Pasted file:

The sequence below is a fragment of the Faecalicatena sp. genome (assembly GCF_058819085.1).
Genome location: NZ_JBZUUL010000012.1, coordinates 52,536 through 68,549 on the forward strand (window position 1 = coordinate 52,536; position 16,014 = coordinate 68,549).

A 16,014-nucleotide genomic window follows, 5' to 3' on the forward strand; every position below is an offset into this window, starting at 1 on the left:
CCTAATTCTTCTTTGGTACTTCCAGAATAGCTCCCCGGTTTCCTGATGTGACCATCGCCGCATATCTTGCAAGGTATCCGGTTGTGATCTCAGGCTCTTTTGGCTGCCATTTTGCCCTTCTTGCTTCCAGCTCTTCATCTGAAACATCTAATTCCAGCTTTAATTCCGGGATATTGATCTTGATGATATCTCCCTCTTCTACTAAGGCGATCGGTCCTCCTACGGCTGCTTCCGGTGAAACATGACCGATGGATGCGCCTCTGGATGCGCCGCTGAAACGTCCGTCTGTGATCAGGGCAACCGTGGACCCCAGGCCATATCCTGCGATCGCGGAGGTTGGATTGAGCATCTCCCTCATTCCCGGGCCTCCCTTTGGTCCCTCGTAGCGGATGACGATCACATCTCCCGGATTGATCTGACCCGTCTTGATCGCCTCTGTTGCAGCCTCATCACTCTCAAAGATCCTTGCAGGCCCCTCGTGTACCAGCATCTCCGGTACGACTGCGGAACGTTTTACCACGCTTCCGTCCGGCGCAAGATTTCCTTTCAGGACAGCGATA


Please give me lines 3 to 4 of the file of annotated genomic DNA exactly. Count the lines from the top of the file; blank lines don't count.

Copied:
A 16,014-nucleotide genomic window follows, 5' to 3' on the forward strand; every position below is an offset into this window, starting at 1 on the left:
CCTAATTCTTCTTTGGTACTTCCAGAATAGCTCCCCGGTTTCCTGATGTGACCATCGCCGCATATCTTGCAAGGTATCCGGTTGTGATCTCAGGCTCTTTTGGCTGCCATTTTGCCCTTCTTGCTTCCAGCTCTTCATCTGAAACATCTAATTCCAGCTTTAATTCCGGGATATTGATCTTGATGATATCTCCCTCTTCTACTAAGGCGATCGGTCCTCCTACGGCTGCTTCCGGTGAAACATGACCGATGGATGCGCCTCTGGATGCGCCGCTGAAACGTCCGTCTGTGATCAGGGCAACCGTGGACCCCAGGCCATATCCTGCGATCGCGGAGGTTGGATTGAGCATCTCCCTCATTCCCGGGCCTCCCTTTGGTCCCTCGTAGCGGATGACGATCACATCTCCCGGATTGATCTGACCCGTCTTGATCGCCTCTGTTGCAGCCTCATCACTCTCAAAGATCCTTGCAGGCCCCTCGTGTACCAGCATCTCCGGTACGACTGCGGAACGTTTTACCACGCTTCCGTCCGGCGCAAGATTTCCTTTCAGGACAGCGATA